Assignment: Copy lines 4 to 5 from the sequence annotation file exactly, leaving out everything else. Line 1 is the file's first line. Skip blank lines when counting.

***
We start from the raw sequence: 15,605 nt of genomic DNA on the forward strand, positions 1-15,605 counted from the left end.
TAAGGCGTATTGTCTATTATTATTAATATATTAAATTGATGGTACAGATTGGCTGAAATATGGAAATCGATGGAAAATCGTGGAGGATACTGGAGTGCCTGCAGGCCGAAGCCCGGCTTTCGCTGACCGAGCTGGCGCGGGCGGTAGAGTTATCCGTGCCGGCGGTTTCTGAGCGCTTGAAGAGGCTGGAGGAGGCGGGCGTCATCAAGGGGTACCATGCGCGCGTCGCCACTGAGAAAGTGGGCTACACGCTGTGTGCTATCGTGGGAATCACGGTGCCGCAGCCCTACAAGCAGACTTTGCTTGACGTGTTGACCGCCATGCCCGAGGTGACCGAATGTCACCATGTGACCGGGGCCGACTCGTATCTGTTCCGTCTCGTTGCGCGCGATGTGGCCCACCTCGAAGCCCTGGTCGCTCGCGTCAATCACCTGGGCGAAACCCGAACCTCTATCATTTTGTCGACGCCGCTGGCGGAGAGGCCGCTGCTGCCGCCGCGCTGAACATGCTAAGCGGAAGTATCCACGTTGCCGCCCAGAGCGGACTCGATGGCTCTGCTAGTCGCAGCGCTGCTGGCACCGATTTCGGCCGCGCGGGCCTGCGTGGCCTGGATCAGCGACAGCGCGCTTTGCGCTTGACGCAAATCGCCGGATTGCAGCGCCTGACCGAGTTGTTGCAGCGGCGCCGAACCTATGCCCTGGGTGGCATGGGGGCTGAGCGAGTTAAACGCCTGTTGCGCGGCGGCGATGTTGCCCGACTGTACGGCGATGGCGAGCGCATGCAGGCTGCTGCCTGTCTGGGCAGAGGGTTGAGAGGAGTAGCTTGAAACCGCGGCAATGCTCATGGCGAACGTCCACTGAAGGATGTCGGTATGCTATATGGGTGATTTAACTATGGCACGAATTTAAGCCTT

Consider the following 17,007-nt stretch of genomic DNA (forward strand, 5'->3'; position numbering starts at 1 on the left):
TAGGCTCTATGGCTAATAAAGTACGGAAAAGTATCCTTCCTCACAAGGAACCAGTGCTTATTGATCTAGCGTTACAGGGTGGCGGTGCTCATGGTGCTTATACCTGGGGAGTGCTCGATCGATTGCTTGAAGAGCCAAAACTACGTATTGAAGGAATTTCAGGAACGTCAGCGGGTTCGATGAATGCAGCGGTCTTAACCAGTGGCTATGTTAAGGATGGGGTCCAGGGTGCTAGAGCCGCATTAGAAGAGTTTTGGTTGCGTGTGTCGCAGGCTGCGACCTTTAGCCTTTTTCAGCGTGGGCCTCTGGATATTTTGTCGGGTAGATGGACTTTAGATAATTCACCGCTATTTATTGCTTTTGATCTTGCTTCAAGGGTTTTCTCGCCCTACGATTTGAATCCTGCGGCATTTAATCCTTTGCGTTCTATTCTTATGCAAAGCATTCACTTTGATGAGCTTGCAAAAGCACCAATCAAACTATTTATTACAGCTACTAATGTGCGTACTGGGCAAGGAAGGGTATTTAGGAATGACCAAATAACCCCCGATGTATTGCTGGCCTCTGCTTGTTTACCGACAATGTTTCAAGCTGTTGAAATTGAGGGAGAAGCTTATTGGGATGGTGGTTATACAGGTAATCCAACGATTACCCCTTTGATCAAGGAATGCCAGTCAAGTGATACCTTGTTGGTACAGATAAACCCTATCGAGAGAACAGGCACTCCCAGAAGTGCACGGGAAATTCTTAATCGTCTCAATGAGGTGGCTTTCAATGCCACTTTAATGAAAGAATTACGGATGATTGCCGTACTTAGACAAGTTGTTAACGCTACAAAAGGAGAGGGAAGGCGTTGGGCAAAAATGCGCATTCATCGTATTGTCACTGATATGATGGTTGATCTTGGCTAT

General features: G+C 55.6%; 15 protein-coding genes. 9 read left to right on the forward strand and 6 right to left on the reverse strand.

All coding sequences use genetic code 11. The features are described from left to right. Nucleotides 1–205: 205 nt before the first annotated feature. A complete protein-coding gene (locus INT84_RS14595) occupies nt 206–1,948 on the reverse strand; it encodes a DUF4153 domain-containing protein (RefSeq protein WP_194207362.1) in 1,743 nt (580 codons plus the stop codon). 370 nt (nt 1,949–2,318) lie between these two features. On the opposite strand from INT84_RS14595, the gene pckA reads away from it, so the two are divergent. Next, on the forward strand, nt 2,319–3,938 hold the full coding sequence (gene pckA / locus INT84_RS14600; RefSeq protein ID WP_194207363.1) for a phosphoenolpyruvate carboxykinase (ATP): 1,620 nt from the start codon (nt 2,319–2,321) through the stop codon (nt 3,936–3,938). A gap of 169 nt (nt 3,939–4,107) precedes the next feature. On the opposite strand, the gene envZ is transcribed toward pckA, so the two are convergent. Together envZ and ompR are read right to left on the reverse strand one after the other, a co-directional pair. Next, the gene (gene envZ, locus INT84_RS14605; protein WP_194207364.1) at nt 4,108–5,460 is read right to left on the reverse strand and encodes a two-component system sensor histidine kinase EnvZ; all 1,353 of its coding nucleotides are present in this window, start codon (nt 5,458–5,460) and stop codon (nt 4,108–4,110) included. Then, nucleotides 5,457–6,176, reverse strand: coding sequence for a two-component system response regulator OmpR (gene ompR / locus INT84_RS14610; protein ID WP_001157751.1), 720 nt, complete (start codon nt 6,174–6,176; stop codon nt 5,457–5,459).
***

TAGGCTCTATGGCTAATAAAGTACGGAAAAGTATCCTTCCTCACAAGGAACCAGTGCTTATTGATCTAGCGTTACAGGGTGGCGGTGCTCATGGTGCTTATACCTGGGGAGTGCTCGATCGATTGCTTGAAGAGCCAAAACTACGTATTGAAGGAATTTCAGGAACGTCAGCGGGTTCGATGAATGCAGCGGTCTTAACCAGTGGCTATGTTAAGGATGGGGTCCAGGGTGCTAGAGCCGCATTAGAAGAGTTTTGGTTGCGTGTGTCGCAGGCTGCGACCTTTAGCCTTTTTCAGCGTGGGCCTCTGGATATTTTGTCGGGTAGATGGACTTTAGATAATTCACCGCTATTTATTGCTTTTGATCTTGCTTCAAGGGTTTTCTCGCCCTACGATTTGAATCCTGCGGCATTTAATCCTTTGCGTTCTATTCTTATGCAAAGCATTCACTTTGATGAGCTTGCAAAAGCACCAATCAAACTATTTATTACAGCTACTAATGTGCGTACTGGGCAAGGAAGGGTATTTAGGAATGACCAAATAACCCCCGATGTATTGCTGGCCTCTGCTTGTTTACCGACAATGTTTCAAGCTGTTGAAATTGAGGGAGAAGCTTATTGGGATGGTGGTTATACAGGTAATCCAACGATTACCCCTTTGATCAAGGAATGCCAGTCAAGTGATACCTTGTTGGTACAGATAAACCCTATCGAGAGAACAGGCACTCCCAGAAGTGCACGGGAAATTCTTAATCGTCTCAATGAGGTGGCTTTCAATGCCACTTTAATGAAAGAATTACGGATGATTGCCGTACTTAGACAAGTTGTTAACGCTACAAAAGGAGAGGGAAGGCGTTGGGCAAAAATGCGCATTCATCGTATTGTCACTGATATGATGGTTGATCTTGGCTAT

General features: G+C 55.6%; 15 protein-coding genes. 9 read left to right on the forward strand and 6 right to left on the reverse strand.